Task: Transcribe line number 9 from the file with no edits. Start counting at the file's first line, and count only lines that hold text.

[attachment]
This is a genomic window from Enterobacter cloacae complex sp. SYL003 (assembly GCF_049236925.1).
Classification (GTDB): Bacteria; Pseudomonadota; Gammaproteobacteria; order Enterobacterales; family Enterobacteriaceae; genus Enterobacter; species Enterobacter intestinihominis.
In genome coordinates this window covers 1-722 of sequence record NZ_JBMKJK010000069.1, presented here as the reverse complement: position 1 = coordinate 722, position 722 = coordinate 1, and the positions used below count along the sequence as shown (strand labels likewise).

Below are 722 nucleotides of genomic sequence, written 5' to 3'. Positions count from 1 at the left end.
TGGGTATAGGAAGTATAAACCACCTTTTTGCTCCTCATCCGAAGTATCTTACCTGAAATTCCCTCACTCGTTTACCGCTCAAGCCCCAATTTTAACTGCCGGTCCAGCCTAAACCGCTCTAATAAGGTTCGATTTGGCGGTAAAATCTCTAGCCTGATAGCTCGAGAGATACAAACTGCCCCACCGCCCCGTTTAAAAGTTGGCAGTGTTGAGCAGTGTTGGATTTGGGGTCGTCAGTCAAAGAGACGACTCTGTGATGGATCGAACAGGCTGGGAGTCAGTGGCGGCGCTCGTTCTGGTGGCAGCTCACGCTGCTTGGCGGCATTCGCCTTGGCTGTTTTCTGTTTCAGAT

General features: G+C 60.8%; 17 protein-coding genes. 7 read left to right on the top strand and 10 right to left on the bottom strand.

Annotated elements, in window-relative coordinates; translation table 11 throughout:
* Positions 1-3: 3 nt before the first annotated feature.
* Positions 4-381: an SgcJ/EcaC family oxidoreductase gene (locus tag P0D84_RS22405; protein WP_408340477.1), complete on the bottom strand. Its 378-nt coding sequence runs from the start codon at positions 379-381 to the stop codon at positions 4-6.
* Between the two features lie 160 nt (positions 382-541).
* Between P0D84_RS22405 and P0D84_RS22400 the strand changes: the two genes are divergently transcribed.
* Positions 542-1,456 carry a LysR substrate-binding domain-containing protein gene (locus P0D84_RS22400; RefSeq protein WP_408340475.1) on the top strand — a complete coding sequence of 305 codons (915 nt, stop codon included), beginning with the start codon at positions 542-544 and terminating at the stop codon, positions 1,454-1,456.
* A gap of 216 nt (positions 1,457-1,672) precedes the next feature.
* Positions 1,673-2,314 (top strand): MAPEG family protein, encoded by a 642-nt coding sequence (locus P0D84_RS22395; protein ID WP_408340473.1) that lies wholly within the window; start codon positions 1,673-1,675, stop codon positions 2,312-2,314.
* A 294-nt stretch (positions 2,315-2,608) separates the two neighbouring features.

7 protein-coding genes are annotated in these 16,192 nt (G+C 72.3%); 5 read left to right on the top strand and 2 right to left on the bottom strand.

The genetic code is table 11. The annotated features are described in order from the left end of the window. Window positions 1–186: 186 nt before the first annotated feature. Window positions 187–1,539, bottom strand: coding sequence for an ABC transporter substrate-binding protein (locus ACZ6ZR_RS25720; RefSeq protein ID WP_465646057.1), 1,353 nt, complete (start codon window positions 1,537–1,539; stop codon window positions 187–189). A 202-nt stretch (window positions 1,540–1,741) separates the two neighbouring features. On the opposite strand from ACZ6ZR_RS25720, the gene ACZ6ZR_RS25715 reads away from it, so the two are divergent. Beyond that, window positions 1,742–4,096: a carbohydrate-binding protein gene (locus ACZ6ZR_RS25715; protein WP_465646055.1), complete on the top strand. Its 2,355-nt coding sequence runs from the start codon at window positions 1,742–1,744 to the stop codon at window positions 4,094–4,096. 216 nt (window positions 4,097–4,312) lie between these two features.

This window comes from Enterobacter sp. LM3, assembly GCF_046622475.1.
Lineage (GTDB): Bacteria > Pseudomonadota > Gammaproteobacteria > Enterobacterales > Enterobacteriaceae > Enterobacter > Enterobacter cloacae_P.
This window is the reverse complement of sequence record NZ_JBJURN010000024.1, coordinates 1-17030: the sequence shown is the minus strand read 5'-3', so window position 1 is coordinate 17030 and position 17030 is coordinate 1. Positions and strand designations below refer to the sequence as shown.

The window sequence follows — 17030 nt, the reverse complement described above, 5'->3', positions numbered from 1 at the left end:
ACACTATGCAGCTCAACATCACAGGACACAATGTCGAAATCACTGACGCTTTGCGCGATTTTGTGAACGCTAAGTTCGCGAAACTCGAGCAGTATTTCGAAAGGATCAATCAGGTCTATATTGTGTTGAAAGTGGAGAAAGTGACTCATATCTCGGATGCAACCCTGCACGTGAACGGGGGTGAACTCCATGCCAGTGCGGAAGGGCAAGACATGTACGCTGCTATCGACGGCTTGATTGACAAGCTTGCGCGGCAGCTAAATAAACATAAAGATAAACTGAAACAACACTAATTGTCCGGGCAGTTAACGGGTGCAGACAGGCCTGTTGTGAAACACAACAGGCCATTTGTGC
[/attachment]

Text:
* Positions 4-381: an SgcJ/EcaC family oxidoreductase gene (locus tag P0D84_RS22405; protein WP_408340477.1), complete on the bottom strand. Its 378-nt coding sequence runs from the start codon at positions 379-381 to the stop codon at positions 4-6.